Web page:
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Under the pseudonym John Morghen, actor
Giovanni Lombardo Radice appeared in a string of Italian gorefests, helmed by
the industry’s masters of horror like Umberto Lenzi (CANNIBAL FEROX), Lucio
Fulci (CITY OF THE LIVING DEAD), Michele Soavi (THE SECT and STAGEFRIGHT) and
Lamberto Bava (BODY PUZZLE). The cultured Radice met gruesome fates in most of
these bloody films and generally portrayed shady characters. Now, in the U.S.
production THE INFLICTION, Radice plays a good guy for a change, Lieutenant
Lorenzo, who’s hard at work on a diabolical serial killer case in Dallas,
Texas (see previous item here).
Fango spoke with Radice about writer/director/star Matthan Harris’ THE
INFLICTION, and we also got some exclusive pics to boot.
FANGORIA: How did you wind up in Dallas making
a serial killer film?
GIOVANNI LOMBARDO RADICE: It’s not the first
time. I was there last year to film the first part. Matthan Harris contacted me
through Facebook, I read the script, liked it…and in Dallas I was.
FANG: Do you get a lot of offers to make
movies in the U.S.?
RADICE: Not as many as in the UK, but quite a
few, yes. Mostly from young people, which is great. I am always open to new
FANG: What attracted you to the role of
RADICE: It’s an entirely new role for me. A
good guy, rough in manners but good at heart, a sort of Humphrey Bogart role I
was never offered and thus very interesting.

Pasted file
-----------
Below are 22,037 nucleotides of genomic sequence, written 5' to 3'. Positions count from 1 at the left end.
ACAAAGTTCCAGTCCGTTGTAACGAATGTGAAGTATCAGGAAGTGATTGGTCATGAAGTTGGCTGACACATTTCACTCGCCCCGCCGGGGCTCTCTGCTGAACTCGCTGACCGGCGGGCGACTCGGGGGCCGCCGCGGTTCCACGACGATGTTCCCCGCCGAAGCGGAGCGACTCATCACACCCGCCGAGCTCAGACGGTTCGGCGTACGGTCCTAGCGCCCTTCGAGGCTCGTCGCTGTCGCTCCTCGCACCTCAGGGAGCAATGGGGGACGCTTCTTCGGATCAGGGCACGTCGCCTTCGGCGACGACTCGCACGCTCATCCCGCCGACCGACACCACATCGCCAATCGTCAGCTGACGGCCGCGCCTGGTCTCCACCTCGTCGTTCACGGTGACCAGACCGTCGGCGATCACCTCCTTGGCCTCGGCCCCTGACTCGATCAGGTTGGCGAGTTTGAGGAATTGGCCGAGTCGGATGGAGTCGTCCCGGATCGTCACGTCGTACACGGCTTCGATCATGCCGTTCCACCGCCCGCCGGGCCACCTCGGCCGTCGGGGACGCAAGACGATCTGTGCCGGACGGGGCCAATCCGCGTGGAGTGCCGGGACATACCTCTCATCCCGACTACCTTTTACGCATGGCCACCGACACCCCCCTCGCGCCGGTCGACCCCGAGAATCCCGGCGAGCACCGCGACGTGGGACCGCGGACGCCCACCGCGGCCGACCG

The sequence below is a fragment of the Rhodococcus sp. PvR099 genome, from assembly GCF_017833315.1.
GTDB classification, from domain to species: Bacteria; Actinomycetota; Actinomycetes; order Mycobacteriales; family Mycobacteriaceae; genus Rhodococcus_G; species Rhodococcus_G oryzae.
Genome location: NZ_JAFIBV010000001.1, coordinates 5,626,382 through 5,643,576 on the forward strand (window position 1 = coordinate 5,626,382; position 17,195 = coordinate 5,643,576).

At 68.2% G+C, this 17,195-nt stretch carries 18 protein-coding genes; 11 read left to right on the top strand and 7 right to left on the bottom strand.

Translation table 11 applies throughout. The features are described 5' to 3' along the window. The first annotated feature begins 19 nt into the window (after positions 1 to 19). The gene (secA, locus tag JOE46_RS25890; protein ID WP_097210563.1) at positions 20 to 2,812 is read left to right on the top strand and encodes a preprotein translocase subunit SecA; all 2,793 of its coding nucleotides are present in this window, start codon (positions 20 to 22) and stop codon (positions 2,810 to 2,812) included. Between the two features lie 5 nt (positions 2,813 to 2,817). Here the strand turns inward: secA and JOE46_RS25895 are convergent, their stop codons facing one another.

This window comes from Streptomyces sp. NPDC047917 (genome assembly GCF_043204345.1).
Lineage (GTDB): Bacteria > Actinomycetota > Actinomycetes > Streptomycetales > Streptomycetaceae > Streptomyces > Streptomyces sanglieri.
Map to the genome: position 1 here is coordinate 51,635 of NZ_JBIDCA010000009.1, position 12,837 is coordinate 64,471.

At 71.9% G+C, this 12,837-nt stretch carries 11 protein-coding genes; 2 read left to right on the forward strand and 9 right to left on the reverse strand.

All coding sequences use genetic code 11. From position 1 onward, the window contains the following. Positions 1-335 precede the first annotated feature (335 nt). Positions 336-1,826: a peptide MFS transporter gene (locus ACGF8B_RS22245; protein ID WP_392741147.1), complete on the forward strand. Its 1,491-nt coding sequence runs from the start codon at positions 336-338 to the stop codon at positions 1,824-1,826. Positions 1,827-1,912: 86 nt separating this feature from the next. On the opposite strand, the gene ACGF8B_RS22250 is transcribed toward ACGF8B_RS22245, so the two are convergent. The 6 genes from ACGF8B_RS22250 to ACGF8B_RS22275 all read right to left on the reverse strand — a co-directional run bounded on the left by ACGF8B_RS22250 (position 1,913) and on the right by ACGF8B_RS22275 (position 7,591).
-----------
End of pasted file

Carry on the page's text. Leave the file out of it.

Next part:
FANG: Is there an effort made to explain how
an Italian wound up working in the Dallas police force?
RADICE: Well, his name is Italian, but we
don’t know about his past. He can be the son of immigrants or he might have
moved to the U.S. many years ago…
FANG: Did you meet any of the other horror
icons in the film, like Doug Bradley, Bill Moseley or Sid Haig.
RADICE: No, because we do not have scenes
together. I deal mostly with Matthan, other cops and the girl [Lindsay
FANG: How did Matthan’s directing style
compare with the Italian masters you’ve worked with?
RADICE: He is an actor in the first place and
thus he knows actors and is very helpful. Many of the old Italian directors
weren’t very good with actors. He is wonderful in creating scenes with very
little and is very professional. Matthan has a lot of energy and strong
FANG: Is the Italian horror scene closer to
making a comeback?
RADICE: I don’t think so. There’s no money,
and the movie industry is very low. TV runs everything with prime-time stuff.
No space for the extreme.
FANG: It was fun seeing you in THE OMEN remake
as Father Spiletto. How did that shoot go?
RADICE: It was wonderful. [Director] John
Moore treated me like royalty, and we shot in Prague, the most beautiful town
ever. A very good experience and very helpful in getting me on the go on an
FANG: After a slow stretch, you seem to be
busier than ever, acting-wise. What else do you have coming up?
RADICE: There are a few projects in UK,
including MANSON RISING with Andrew Jones and BEYOND FURY, with Darren Ward who
directed me in A DAY OF VIOLENCE. And some projects with Ruggero Deodato.
FANG: You play The Almighty in THE REVEREND,
also with Doug Bradley. What can you say about that one?
RADICE: The script was very good, and how
could I refuse the role of God? Rutger Hauer as the Devil was a blast, and the
scene we have is very powerful. Can’t wait to see it on screen.
FANG: What’s the status of HOUSE ON THE EDGE
OF THE PARK 2?
RADICE: Preproduction. There’s some money from
Canada, and hopefully we will start shooting in February 2012. It’s a project
very dear to me, because of my old role of Ricky and because I invented the
plot with Deodato.
For more on Radice’s Italian splatter flicks,
see interview in FANGORIA #294.
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